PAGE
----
Reflection and Memorialization

Every war has its beginning and its end, and even the first world war, remembered as the grandiose “war to end all wars” met its own end in November 11th, 1918. A war of historically unprecedented scale went, that winter in 1918, from the present to the past.

As the saying goes, history is written by the victors. For World War One, The adage holds true to an extent. Although the Allies’ victory is seen by most as having been for the best, one would also be hard pressed to find a Turk that remembers the outcome of the Gallipoli campaign with anything but national pride. US popular sentiment towards WWI proved no different than those of most other participating nations.

Having been buffeted for over a year by wartime propaganda and nationalistic calls to help in the war effort, even the comparatively pacifist Loomis LOG writes in its October 10th 1917 editorial that “it is of vital importance that every man, woman, or child do his just share in the struggle” [1]. From the supreme significance of the war due primarily to its scale, patriotic attitudes ran unbridled especially among the young and easily influenced. Slowly the majority of the student body’s opinion of the war shifted from Headmaster Batchelder’s appeal to pacifism to the national enthusiasm for war.

It was in the midst of this wartime hysteria when Mrs. Batchelder died in the winter of 1917. Naturally, in a gesture to honor the late wife of the Headmaster, a school monument was due. Interestingly associating school spirit with patriotic sentiment, the Loomis students decided to pool their money into dedicating a central school flagpole to the late Mrs. Batchelder. The Mrs Batchelder Memorial Flagpole [2] was installed in the spring of 1918 behind Founders Hall, set to loom over the central and iconic Loomis building.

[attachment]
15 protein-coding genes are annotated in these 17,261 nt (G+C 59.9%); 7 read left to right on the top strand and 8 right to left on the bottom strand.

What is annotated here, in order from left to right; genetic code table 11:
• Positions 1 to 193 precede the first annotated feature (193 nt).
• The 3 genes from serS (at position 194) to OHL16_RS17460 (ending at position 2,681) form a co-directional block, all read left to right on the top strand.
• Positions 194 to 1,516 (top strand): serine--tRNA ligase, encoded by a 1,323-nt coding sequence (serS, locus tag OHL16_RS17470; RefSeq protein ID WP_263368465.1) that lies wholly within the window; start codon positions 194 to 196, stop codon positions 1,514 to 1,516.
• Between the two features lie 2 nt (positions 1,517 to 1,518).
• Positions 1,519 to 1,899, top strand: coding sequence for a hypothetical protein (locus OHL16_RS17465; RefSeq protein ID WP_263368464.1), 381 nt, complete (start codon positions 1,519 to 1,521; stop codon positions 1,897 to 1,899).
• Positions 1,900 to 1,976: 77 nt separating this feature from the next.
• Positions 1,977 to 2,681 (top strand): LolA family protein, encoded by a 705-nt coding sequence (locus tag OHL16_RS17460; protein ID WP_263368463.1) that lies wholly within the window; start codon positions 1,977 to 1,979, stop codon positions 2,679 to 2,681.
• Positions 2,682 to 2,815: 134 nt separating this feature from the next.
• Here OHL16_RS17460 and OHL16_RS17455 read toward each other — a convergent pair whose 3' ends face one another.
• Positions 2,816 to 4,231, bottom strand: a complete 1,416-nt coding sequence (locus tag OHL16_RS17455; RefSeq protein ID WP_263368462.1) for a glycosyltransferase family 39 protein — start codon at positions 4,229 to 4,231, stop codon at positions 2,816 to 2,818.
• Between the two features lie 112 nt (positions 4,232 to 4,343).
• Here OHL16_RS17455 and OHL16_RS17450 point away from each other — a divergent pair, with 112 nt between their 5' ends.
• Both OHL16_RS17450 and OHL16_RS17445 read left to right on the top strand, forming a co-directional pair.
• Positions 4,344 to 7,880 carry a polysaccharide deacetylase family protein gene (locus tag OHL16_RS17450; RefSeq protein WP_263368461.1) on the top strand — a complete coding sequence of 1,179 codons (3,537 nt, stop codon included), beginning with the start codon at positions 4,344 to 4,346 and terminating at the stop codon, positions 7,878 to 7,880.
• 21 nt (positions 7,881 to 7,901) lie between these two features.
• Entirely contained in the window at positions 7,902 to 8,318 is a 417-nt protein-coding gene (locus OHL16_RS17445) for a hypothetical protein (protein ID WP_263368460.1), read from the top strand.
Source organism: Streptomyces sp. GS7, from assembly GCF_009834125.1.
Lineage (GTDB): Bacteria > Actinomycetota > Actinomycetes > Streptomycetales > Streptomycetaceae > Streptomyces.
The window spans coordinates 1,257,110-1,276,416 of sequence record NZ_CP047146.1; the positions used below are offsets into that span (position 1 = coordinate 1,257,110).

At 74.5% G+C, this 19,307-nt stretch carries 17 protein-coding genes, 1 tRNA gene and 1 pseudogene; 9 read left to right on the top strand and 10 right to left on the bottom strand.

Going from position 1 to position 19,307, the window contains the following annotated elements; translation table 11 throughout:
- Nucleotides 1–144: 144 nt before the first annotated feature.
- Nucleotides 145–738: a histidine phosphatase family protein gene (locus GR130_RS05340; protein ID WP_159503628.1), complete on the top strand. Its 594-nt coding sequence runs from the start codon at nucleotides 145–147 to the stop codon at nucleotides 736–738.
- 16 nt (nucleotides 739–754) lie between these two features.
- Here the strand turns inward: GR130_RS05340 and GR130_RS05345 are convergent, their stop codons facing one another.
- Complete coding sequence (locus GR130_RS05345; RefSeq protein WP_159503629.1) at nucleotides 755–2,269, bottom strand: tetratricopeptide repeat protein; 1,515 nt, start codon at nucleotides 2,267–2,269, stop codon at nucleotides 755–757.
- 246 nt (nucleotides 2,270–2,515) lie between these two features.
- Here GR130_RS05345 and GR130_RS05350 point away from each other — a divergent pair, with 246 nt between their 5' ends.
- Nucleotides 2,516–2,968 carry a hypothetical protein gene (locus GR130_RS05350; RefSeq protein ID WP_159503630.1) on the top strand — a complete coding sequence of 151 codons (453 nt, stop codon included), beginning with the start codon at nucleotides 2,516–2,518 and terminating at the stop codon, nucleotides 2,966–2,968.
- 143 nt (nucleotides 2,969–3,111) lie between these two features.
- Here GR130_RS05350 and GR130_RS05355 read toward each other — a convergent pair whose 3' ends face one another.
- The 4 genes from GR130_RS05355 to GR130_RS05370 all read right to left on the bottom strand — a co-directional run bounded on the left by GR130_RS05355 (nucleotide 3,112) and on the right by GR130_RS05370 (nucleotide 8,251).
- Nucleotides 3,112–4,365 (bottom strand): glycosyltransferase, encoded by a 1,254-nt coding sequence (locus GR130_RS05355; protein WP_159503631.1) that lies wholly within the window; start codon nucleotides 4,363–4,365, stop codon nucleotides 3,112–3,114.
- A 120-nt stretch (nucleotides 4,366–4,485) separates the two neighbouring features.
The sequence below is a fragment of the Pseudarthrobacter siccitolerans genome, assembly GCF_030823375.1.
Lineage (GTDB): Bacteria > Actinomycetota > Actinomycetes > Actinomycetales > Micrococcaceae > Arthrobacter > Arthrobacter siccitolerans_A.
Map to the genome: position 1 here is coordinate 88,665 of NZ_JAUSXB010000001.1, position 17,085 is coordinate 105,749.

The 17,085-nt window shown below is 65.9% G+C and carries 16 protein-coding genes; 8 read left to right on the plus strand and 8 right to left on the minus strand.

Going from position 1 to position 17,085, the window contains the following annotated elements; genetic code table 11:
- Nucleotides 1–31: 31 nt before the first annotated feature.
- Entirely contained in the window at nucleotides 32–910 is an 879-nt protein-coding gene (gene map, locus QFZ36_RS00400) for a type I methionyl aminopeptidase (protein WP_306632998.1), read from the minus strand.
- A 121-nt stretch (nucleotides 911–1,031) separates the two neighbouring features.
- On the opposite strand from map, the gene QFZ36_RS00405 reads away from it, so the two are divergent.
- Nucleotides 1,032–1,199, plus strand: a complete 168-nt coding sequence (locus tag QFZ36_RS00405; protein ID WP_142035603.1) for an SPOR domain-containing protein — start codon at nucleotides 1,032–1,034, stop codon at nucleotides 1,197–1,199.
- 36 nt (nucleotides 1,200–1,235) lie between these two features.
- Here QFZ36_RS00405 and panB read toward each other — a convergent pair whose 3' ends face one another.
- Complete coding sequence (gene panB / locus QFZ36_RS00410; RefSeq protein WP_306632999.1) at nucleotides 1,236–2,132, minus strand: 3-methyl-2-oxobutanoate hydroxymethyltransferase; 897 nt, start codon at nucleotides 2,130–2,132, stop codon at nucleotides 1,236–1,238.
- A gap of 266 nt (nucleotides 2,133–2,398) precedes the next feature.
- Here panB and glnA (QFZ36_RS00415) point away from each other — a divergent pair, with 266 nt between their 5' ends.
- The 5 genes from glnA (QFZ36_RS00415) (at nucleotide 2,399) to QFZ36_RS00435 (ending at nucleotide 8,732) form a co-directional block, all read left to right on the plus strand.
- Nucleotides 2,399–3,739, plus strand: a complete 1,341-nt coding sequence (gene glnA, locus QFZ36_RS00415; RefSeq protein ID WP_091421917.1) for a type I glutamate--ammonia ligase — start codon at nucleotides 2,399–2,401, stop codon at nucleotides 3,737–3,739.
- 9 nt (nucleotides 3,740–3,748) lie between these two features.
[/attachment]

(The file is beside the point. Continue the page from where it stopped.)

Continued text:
The Memorial Flagpole remains as one of the the only tangible remnants of WWI on what is now the Loomis Chaffee campus aside from the small wooden plaque commemorating Jack King 17’s death serving in the American ambulance corps [3]. Compared to the far larger memorials to the second World War on campus such as the “Victory of Mercy” and the numerous far larger plaques dedicated to the dead [4], Loomis’s memories of WW1 are hazy at best, amounting mostly to debate around the philosophy behind the war. With such limited involvement, it is no surprise that Loomis Chaffee carries such a limited array of memorials dedicated to World War One.

[1] The Loomis Log Vol. 3, October 10, 1917, No. 4

[2] The Loomis Log Vol. 3, December 5, 1917, No. 12

[3] The Loomis Log Vol. 4, October 9, 1918, No. 3

[4] The Loomis Log Vol. 31, October 12th, 1945, No. 3